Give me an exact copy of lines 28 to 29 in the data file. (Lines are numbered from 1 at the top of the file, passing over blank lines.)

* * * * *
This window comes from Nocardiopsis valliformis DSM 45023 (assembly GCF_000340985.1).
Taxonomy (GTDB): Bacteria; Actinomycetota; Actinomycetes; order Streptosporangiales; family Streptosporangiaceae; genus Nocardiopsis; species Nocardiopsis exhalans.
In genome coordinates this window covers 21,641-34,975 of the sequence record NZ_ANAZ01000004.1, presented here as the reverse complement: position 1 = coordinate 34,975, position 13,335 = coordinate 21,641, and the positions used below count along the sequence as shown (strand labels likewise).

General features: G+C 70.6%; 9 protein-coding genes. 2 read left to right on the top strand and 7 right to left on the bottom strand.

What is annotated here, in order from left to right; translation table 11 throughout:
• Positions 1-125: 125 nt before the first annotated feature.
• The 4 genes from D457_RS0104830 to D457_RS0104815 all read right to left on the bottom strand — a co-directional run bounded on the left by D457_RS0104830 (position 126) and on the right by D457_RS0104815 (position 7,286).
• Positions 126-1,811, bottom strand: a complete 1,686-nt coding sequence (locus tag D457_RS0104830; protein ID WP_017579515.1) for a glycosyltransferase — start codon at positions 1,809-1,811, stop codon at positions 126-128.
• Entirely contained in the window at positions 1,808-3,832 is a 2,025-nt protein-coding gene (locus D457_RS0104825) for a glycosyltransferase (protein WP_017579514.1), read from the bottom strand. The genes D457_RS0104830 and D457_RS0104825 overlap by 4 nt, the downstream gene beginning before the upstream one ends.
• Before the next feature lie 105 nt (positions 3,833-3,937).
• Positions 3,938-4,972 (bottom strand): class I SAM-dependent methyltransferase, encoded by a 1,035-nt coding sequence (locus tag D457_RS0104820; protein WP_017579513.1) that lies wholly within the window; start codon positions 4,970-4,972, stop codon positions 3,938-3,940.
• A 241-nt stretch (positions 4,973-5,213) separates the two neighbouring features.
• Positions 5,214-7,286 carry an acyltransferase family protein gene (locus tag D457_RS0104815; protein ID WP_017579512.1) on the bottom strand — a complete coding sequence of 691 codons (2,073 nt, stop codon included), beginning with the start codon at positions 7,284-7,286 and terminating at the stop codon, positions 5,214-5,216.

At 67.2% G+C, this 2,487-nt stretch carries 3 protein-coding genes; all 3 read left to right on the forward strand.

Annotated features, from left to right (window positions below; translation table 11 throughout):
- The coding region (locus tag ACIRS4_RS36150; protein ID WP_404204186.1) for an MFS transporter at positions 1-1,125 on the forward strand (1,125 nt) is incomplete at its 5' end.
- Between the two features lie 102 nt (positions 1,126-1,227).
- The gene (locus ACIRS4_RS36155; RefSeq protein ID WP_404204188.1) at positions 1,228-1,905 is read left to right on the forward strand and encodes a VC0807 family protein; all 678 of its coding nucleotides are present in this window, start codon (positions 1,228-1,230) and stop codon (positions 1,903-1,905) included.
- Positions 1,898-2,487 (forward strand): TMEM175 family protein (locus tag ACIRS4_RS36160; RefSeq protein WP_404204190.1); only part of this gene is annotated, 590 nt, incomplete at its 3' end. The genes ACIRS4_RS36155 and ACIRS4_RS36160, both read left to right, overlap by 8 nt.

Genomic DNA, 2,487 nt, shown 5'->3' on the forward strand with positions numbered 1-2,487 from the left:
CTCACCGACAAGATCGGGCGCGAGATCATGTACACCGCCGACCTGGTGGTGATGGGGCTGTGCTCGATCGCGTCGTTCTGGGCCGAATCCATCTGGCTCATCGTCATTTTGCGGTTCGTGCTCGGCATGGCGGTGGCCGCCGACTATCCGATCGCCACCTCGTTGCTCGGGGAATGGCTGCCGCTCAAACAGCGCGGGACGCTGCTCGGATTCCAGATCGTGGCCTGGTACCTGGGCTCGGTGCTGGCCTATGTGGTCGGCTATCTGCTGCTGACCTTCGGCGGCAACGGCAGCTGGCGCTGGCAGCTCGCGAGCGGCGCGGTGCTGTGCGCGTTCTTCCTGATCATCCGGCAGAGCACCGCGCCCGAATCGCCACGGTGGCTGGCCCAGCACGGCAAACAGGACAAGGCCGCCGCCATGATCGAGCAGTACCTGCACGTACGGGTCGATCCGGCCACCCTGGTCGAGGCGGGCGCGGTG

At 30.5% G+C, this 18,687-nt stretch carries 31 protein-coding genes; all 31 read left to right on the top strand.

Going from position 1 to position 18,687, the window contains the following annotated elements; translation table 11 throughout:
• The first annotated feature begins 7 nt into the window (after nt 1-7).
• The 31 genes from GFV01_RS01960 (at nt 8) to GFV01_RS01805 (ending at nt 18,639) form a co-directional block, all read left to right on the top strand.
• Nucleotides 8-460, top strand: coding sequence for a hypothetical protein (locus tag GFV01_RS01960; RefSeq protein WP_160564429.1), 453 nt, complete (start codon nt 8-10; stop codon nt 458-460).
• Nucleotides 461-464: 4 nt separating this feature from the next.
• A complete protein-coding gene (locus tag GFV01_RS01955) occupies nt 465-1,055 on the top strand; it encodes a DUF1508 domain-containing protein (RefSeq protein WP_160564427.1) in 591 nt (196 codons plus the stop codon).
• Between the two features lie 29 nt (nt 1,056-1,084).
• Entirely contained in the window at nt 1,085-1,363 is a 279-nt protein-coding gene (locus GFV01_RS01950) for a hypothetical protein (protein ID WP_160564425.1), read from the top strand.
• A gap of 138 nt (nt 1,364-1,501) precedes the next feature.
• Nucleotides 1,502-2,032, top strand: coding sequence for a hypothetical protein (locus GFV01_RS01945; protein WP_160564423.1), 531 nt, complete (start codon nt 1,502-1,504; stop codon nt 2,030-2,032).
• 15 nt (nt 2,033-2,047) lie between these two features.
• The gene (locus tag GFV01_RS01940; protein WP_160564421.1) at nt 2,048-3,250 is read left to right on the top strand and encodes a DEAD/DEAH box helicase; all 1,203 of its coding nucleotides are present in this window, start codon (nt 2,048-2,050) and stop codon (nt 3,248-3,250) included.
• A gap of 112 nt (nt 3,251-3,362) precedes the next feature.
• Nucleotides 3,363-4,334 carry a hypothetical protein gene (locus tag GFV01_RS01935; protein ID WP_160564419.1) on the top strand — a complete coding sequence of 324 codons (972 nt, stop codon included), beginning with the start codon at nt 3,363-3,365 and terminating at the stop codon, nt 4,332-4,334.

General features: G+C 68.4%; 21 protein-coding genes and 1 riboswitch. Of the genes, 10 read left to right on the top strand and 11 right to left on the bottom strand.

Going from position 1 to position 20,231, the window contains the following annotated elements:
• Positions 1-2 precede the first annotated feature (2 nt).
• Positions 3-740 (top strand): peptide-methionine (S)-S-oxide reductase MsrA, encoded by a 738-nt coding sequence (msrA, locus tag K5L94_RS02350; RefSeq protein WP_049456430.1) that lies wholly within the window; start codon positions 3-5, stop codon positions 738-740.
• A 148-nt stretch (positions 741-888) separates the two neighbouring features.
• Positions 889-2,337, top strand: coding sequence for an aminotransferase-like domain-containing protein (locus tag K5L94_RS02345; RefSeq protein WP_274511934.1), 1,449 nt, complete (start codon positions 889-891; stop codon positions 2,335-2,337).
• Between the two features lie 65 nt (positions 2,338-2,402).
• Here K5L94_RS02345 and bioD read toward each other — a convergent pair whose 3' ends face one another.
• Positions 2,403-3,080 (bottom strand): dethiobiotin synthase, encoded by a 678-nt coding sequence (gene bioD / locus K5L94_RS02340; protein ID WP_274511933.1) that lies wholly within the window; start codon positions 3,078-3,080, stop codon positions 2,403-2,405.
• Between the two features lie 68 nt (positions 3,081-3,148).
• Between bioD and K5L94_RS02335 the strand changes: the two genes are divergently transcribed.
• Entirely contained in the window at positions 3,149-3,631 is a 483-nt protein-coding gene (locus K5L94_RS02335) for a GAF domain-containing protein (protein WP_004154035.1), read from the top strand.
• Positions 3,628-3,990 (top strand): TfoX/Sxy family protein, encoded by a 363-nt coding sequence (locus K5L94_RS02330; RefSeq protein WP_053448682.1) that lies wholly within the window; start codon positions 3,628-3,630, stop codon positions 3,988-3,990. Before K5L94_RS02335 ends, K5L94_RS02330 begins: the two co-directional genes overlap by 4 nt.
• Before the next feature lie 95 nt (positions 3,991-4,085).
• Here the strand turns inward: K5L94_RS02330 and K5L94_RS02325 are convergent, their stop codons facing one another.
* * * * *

• A complete protein-coding gene (locus tag GFV01_RS01955) occupies nt 465-1,055 on the top strand; it encodes a DUF1508 domain-containing protein (RefSeq protein WP_160564427.1) in 591 nt (196 codons plus the stop codon).
• Between the two features lie 29 nt (nt 1,056-1,084).